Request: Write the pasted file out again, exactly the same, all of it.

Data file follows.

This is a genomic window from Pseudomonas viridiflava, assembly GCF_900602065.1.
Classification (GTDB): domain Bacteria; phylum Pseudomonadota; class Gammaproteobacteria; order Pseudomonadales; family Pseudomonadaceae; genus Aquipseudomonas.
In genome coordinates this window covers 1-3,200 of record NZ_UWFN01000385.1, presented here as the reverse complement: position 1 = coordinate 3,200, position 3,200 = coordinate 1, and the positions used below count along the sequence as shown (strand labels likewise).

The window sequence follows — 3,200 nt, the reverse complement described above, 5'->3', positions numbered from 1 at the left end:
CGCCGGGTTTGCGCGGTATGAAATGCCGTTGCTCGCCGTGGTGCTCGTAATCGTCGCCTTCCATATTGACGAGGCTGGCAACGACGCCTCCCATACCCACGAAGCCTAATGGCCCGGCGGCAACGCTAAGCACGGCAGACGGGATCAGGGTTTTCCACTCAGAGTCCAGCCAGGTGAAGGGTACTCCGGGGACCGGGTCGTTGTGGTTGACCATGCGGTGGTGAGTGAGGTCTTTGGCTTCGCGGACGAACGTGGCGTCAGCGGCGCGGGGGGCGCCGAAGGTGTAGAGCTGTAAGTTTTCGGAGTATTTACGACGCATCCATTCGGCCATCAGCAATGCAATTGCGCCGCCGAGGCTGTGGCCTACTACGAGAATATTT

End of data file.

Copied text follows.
This is a genomic window from Pseudomonas viridiflava, assembly GCF_900602065.1.
Classification (GTDB): domain Bacteria; phylum Pseudomonadota; class Gammaproteobacteria; order Pseudomonadales; family Pseudomonadaceae; genus Aquipseudomonas.
In genome coordinates this window covers 1-3,200 of record NZ_UWFN01000385.1, presented here as the reverse complement: position 1 = coordinate 3,200, position 3,200 = coordinate 1, and the positions used below count along the sequence as shown (strand labels likewise).

The window sequence follows — 3,200 nt, the reverse complement described above, 5'->3', positions numbered from 1 at the left end:
CGCCGGGTTTGCGCGGTATGAAATGCCGTTGCTCGCCGTGGTGCTCGTAATCGTCGCCTTCCATATTGACGAGGCTGGCAACGACGCCTCCCATACCCACGAAGCCTAATGGCCCGGCGGCAACGCTAAGCACGGCAGACGGGATCAGGGTTTTCCACTCAGAGTCCAGCCAGGTGAAGGGTACTCCGGGGACCGGGTCGTTGTGGTTGACCATGCGGTGGTGAGTGAGGTCTTTGGCTTCGCGGACGAACGTGGCGTCAGCGGCGCGGGGGGCGCCGAAGGTGTAGAGCTGTAAGTTTTCGGAGTATTTACGACGCATCCATTCGGCCATCAGCAATGCAATTGCGCCGCCGAGGCTGTGGCCTACTACGAGAATATTT